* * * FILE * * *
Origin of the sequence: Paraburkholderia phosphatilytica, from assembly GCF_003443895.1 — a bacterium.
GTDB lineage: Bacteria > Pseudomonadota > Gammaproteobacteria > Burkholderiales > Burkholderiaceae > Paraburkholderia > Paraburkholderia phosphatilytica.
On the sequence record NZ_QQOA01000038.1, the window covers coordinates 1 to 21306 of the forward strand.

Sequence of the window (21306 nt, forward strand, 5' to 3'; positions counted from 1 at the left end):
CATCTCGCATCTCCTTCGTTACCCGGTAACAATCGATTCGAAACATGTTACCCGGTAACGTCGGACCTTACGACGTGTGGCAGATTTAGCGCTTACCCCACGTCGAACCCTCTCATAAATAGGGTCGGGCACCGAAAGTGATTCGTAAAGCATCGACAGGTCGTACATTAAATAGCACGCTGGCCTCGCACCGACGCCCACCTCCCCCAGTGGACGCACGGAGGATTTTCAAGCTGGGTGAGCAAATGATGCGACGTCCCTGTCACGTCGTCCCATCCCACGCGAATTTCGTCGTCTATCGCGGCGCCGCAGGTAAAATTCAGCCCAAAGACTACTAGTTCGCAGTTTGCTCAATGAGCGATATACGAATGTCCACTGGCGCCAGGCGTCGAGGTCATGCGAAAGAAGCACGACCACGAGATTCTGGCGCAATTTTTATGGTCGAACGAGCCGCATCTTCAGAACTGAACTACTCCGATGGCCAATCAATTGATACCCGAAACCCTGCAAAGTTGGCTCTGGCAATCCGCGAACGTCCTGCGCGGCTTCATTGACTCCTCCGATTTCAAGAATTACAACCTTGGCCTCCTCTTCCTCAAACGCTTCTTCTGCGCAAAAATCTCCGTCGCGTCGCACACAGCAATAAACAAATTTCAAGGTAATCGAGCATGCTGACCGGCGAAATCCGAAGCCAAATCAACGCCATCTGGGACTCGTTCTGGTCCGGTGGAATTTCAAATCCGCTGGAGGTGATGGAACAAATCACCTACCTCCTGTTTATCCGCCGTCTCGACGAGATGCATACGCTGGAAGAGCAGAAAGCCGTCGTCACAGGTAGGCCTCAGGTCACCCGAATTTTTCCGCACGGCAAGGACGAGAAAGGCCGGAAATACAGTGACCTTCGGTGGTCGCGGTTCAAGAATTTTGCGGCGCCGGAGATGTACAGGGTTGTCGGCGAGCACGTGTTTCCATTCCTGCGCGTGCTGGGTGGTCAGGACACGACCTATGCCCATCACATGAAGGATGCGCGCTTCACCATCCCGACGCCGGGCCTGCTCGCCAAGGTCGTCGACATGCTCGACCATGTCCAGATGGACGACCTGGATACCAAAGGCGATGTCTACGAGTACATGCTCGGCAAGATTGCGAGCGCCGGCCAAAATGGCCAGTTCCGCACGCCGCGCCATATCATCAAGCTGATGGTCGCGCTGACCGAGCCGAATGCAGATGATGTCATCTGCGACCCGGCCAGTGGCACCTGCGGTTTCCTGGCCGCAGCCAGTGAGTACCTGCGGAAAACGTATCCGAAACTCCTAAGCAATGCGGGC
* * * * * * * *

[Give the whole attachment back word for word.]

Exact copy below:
Origin of the sequence: Paraburkholderia phosphatilytica, from assembly GCF_003443895.1 — a bacterium.
GTDB lineage: Bacteria > Pseudomonadota > Gammaproteobacteria > Burkholderiales > Burkholderiaceae > Paraburkholderia > Paraburkholderia phosphatilytica.
On the sequence record NZ_QQOA01000038.1, the window covers coordinates 1 to 21306 of the forward strand.

Sequence of the window (21306 nt, forward strand, 5' to 3'; positions counted from 1 at the left end):
CATCTCGCATCTCCTTCGTTACCCGGTAACAATCGATTCGAAACATGTTACCCGGTAACGTCGGACCTTACGACGTGTGGCAGATTTAGCGCTTACCCCACGTCGAACCCTCTCATAAATAGGGTCGGGCACCGAAAGTGATTCGTAAAGCATCGACAGGTCGTACATTAAATAGCACGCTGGCCTCGCACCGACGCCCACCTCCCCCAGTGGACGCACGGAGGATTTTCAAGCTGGGTGAGCAAATGATGCGACGTCCCTGTCACGTCGTCCCATCCCACGCGAATTTCGTCGTCTATCGCGGCGCCGCAGGTAAAATTCAGCCCAAAGACTACTAGTTCGCAGTTTGCTCAATGAGCGATATACGAATGTCCACTGGCGCCAGGCGTCGAGGTCATGCGAAAGAAGCACGACCACGAGATTCTGGCGCAATTTTTATGGTCGAACGAGCCGCATCTTCAGAACTGAACTACTCCGATGGCCAATCAATTGATACCCGAAACCCTGCAAAGTTGGCTCTGGCAATCCGCGAACGTCCTGCGCGGCTTCATTGACTCCTCCGATTTCAAGAATTACAACCTTGGCCTCCTCTTCCTCAAACGCTTCTTCTGCGCAAAAATCTCCGTCGCGTCGCACACAGCAATAAACAAATTTCAAGGTAATCGAGCATGCTGACCGGCGAAATCCGAAGCCAAATCAACGCCATCTGGGACTCGTTCTGGTCCGGTGGAATTTCAAATCCGCTGGAGGTGATGGAACAAATCACCTACCTCCTGTTTATCCGCCGTCTCGACGAGATGCATACGCTGGAAGAGCAGAAAGCCGTCGTCACAGGTAGGCCTCAGGTCACCCGAATTTTTCCGCACGGCAAGGACGAGAAAGGCCGGAAATACAGTGACCTTCGGTGGTCGCGGTTCAAGAATTTTGCGGCGCCGGAGATGTACAGGGTTGTCGGCGAGCACGTGTTTCCATTCCTGCGCGTGCTGGGTGGTCAGGACACGACCTATGCCCATCACATGAAGGATGCGCGCTTCACCATCCCGACGCCGGGCCTGCTCGCCAAGGTCGTCGACATGCTCGACCATGTCCAGATGGACGACCTGGATACCAAAGGCGATGTCTACGAGTACATGCTCGGCAAGATTGCGAGCGCCGGCCAAAATGGCCAGTTCCGCACGCCGCGCCATATCATCAAGCTGATGGTCGCGCTGACCGAGCCGAATGCAGATGATGTCATCTGCGACCCGGCCAGTGGCACCTGCGGTTTCCTGGCCGCAGCCAGTGAGTACCTGCGGAAAACGTATCCGAAACTCCTAAGCAATGCGGGC